Advances in Astronomical Photography at Low Light Levels

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  • Ann. Rev. Astron. Astrophys. 1979. 17: 43-71 Copyright 1979 by Annual Reviews Inc. All rights reserved

    ADVANCES IN x2145 ASTRONOMICAL PHOTOGRAPHY AT LOW LIGHT LEVELS Alex G. Smith Department of Physics and Astronomy, University of Florida, Gainesville, Florida 32611

    A. A. Haag Lowell Observatory, Flagstaff, Arizona 86002

    1 INTRODUCTION

    Upon seeing his obituary in a newspaper, Mark Twain commented that the rumors of his death had been greatly exaggerated. So it is with astronomical photography. Periodically we hear that photography is being replaced by electronic detectors, and that analog recording is giving way to digital techniques. In the face of this adversity astrophotography perversely continues to flourish, with a new generation of large widefield telescopes recently coming on line. What is the reason for this stubborn refusal to die?

    Certainly, simplicity and low cost are among the virtues of direct photography. Many observatories cannot afford the initial costs of electronic imaging detectors, to say nothing of the expenses of maintenance. Related to the notion of simplicity is the fact that photography displays information in a direct visual format, the perceptual mode to which nearly all workers relate most easily; it is interesting that many types of numerical data are finally presented in pseudo-photographic form to aid comprehension.

    Even more fundamental is the fact that the photographic emulsion is a compact solid-state information storage device of enormous capacity easily adapted to large formats. Whereas it has proven difficult to produce electronic detectors with linear dimensions exceeding about 50 mm, photographic plates with areas two orders of magnitude greater are in regular use. Since a typical fine-grain emulsion has a storage capacity

    43 0066-4146/79/0915-0043$01.00

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  • 44 SMITH & HOAG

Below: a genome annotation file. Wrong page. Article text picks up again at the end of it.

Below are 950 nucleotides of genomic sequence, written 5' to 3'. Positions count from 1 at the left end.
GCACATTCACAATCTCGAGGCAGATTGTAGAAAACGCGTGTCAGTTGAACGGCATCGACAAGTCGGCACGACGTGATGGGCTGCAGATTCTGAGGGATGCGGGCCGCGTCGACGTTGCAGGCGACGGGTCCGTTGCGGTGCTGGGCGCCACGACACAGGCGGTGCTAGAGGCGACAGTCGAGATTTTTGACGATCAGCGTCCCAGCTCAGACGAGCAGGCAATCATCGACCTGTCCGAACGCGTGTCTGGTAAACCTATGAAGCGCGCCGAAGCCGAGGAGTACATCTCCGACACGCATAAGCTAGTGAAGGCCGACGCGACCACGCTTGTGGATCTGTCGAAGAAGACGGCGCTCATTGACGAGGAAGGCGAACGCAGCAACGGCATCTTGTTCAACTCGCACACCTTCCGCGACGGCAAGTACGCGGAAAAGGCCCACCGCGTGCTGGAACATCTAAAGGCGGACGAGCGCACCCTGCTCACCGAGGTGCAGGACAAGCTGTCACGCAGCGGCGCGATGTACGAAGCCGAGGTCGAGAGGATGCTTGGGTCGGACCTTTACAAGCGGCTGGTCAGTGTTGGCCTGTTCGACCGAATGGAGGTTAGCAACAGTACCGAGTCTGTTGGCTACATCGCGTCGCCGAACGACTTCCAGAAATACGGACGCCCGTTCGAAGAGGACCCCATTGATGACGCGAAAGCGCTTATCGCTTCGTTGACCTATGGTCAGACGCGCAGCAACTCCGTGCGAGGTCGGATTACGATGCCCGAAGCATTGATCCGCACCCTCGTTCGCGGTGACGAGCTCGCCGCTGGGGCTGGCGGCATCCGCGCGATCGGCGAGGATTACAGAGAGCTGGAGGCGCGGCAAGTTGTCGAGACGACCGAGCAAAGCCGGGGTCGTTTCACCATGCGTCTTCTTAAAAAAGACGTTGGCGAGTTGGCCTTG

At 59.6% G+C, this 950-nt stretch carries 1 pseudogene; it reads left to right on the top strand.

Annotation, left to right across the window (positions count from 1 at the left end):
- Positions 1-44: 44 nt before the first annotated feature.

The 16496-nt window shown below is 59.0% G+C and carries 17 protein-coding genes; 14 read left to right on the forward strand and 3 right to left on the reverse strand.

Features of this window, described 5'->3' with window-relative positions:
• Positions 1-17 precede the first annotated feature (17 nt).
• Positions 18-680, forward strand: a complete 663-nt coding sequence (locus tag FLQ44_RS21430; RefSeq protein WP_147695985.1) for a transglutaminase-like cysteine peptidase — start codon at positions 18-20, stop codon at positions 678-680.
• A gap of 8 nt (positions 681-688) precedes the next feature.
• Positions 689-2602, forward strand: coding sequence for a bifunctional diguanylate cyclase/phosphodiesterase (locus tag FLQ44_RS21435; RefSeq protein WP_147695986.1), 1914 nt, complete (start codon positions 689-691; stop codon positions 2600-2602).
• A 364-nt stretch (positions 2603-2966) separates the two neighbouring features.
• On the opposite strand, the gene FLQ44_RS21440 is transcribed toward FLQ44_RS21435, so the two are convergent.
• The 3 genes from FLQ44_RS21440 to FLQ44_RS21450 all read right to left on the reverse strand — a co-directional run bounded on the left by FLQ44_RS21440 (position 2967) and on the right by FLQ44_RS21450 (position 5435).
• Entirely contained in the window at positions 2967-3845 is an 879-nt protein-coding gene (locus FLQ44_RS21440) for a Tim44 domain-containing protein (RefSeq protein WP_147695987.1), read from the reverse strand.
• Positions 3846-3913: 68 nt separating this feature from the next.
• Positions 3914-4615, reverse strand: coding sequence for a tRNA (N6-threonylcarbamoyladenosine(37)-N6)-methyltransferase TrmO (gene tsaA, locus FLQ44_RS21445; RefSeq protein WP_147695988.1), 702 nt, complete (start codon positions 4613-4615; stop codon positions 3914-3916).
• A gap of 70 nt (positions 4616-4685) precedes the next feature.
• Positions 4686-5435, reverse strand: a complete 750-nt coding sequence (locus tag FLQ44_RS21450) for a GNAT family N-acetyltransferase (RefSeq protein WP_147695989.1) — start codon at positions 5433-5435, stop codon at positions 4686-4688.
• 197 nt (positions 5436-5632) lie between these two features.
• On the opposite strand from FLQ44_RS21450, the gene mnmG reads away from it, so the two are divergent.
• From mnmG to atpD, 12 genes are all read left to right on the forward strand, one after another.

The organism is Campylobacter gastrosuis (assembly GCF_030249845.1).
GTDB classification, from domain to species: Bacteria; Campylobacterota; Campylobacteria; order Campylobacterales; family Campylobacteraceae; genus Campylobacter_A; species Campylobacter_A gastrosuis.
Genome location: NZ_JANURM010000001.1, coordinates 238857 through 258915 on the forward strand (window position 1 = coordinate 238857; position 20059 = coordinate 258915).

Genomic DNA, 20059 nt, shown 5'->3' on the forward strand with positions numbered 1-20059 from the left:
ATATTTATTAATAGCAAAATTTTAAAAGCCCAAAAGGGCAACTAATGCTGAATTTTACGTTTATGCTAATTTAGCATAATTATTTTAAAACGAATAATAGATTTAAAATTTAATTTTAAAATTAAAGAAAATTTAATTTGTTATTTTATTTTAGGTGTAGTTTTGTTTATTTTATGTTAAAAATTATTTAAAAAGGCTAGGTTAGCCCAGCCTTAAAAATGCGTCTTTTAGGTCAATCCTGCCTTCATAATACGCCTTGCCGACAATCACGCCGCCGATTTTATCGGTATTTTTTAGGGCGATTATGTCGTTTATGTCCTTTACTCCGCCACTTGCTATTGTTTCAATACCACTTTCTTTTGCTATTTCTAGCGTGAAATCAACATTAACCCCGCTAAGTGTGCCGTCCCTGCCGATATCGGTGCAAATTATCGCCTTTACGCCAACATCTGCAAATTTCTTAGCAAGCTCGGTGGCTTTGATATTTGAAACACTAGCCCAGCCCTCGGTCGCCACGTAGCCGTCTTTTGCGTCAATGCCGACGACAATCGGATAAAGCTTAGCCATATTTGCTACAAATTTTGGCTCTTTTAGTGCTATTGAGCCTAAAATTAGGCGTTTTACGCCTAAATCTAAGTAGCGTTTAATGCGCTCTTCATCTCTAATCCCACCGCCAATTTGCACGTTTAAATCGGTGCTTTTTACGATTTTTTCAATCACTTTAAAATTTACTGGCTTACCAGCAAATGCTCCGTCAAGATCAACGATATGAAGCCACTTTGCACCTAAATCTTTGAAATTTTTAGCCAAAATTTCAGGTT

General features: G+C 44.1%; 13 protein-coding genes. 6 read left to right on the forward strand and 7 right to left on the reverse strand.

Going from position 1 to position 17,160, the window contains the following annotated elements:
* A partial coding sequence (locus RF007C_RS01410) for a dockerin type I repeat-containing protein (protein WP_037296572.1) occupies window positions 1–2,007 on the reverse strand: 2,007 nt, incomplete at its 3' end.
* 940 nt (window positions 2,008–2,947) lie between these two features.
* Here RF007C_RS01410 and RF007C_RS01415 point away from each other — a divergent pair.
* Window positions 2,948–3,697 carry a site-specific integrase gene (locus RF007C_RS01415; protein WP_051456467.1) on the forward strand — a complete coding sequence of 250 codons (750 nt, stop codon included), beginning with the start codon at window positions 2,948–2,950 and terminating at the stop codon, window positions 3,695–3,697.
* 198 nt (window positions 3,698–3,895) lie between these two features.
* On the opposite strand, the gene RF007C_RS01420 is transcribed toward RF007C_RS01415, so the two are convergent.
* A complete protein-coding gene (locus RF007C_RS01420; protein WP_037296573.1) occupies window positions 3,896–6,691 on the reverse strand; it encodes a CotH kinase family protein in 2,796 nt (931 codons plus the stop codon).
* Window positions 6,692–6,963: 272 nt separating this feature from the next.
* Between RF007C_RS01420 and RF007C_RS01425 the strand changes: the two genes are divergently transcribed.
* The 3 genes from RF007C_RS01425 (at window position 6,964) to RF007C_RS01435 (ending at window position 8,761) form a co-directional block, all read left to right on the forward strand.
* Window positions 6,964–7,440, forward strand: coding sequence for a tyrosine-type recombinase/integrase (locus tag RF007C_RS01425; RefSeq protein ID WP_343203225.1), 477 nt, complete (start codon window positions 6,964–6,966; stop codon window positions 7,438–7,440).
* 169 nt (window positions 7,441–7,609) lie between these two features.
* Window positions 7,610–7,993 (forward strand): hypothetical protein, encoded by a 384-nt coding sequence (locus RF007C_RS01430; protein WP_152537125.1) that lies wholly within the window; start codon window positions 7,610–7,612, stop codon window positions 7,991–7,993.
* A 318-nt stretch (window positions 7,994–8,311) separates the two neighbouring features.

of 106 bits cm - 2 (Kowaliski 1972), such a plate can store several billion bits of information. And if the plate is properly processed and preserved, such storage is essentially permanent. The serendipitous possibilities of wide-field, high-density, long-term information storage have been repeatedly illustrated by the seemingly endless applications of the Palomar Sky Survey to problems undreamed of a quarter-century ago when the plates were taken.

    Not the least of the reasons for photography's present good health is the introduction of new high-performance emulsions and the discovery of techniques whereby the user can hypersensitize these emulsions to practical speeds. Discussion of these techniques is the primary concern of the present article. Condensed reviews of this topic have been given recently by Barlow (1978), Sim (1978), and A. G. Smith (1977).

    1.1 The Latent Image and Reciprocity Failure A discussion of methods of increasing the sensitivities of photographic materials is aided by a minimal understanding of the photographic process itself. Curiously, we know of only one group of chemical compounds, the silver halides AgCl, AgBr, and AgI, that display enough sensitivity to be useful for most photographic purposes. These substances have been described as solid-state amplifiers with a gain of a billion, which is to say that when light releases an atom of silver it can result in the production of as many as 109 silver atoms in the developed image (Dainty & Shaw 1974). How is this tremendous gain achieved?

    1.1.1 FORMATION OF A LATENT IMAGE According to the mechanism proposed by Gurney & Mott (1938), absorption of a photon by a silver halide grain excites an electron into the conduction band, leaving behind a positively charged hole. The mobile photoelectron is trapped at a defect in the crystal lattice, where its negative charge attracts an Ag+ ion. The electron and the ion combine to deposit an atom of neutral silver Ago. Because a single Ag atom is unstable, the process must be repeated several times at the same site to build up a stable latent image cluster of at least three or four silver atoms, which renders the grain developable. A smaller cluster, of perhaps two atoms, may be stable but too small to trigger development ; such subdevelopable latent image is the target of efforts at latensification (see Section 3.7). The positive hole is important in a detrimental sense because it may compete with the foregoing process by destroying the photoelectron through recombination, or by oxidizing latent image silver back to Ag+ . Certain sensitizing and hypersensitizing procedures are successful precisely because they inhibit the destructive tendencies of the holes.